Federalist No.42

The Powers Conferred By The Constitution Further Considered

Tuesday, January 22, 1788

James Madison


In Federalist Paper 41 Madison separated the powers of the Union into six separate classes. In that paper he addressed the powers of the Union in relation to the country’s security against foreign powers. In this paper he continues his discussion of these classes of power by considering his second and third classes of powers, the regulation and intercourse with foreign nations, and that of maintaining harmony between the States.


But first, a general argument that runs through this paper is that the new Constitution is either in harmony with the Articles of Confederation, that it extends the powers of the Articles of Confederation where they are lacking, or that it corrects errors in that document that might have negative consequences if the wording of that document were legally tested.

Second Class of Powers – Foreign Nations


With regard to America’s dealings with foreign powers, Madison points out that any dealings with foreign powers under the Articles of Confederation were potentially compromised if agreements were in conflict with the laws of individual States.


He also points out that the admission of consuls into the country without formal treaties has been an ill-defined area of the Articles of Confederation which the new Constitution allows.


With regard to protecting trade and borders, Madison points out that America has had no clear definition of piracies and felonies on the high seas which makes it difficult to establish a uniform legal response to those matters. With no uniform approach, Madison suggests that any State might embroil the Confederacy with foreign nations. He is not specific about what this means. At worst, I assume it might mean war, but he might also be referring to potential legal quagmires since he mentions that some might consider it adequate to just accept the law of nations, by which I take it to mean international laws or laws of other nations. This is clearly unacceptable and Madison argues that the new Constitution could provide uniform legal definitions.


The issue of slavery is attached to this issue of foreign powers. The new Constitution proposes to abolish the importation of slaves by 1808, another 20 years after this paper is published. Madison criticises States for the barbarism of modern policy, although Madison is known to have owned slaves, which makes him typical of the inconsistency of many of the founding fathers who had elements of enlightened thinking and regressive practices in their characters.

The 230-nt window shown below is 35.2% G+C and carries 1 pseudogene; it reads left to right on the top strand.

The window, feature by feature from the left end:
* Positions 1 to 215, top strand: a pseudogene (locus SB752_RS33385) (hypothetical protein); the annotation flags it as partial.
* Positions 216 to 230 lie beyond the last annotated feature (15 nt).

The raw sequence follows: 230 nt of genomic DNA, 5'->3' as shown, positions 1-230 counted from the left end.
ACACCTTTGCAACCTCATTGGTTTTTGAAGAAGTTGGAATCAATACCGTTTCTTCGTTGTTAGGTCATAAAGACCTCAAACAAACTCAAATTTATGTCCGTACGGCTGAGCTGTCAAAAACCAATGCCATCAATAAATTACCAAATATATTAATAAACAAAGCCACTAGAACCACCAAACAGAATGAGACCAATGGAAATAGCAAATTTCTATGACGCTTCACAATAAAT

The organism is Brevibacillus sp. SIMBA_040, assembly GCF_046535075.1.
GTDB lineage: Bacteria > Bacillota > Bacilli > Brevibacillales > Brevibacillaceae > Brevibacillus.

Third Class of Powers – Harmony and Proper Intercourse among the States


Madison lists several powers needed by a national government to achieve harmony between the States. The power to:


First, Madison argues that the national government must regulate commerce between states in order to decrease animosity between States and to avoid the ridiculous situation of States trading via inconvenient and inefficient routes. He sees the cause of these problems to be chiefly State duties levied on goods passing through their States, particularly in circumstances where a State is levied that has nothing to do with the manufacture or commerce of the goods in question. He points out that in other counties this practice has been abolished.


Madison addresses the issue of trading with Indians. Former State laws had tried to regulate this, but Madison describes it as a question of frequent perplexity, since Indians reside on land deemed to be State land, but are not members of those States or the nation. Madison believes it is not possible to regulate trade with the Indians.


Other issues that are less contentious concern the power to coin money, regulate weights and measures, as well as build post offices and roads. Concerning money, he merely adds that the national government must also take control of the regulation of foreign coin so that the value of American coin might be more easily controlled.


The last major issues he addresses are the rules concerning naturalisation and bankruptcy.


Madison examines some of the language in the Articles of Confederation concerning naturalisation. He points out that the language is not uniform, conflating free inhabitants, free citizens and people, thereby allowing the rights of citizens to potentially be conferred on non-citizens, from one State to another. That is, if a non-citizen was to exploit the laws of one State to gain citizenship, they might frustrate the intentions of another State which had chosen to deny that right. For this reason, the new Constitution assumes the powers of conferring citizenship for the national government.


Finally, uniform laws concerning bankruptcy will prevent fraud.


Madison’s overall argument is that by transferring powers concerning foreign governments and the regulation of trade between States, the Union will avoid inconsistencies, conflict and legal quagmires.

6 February 2019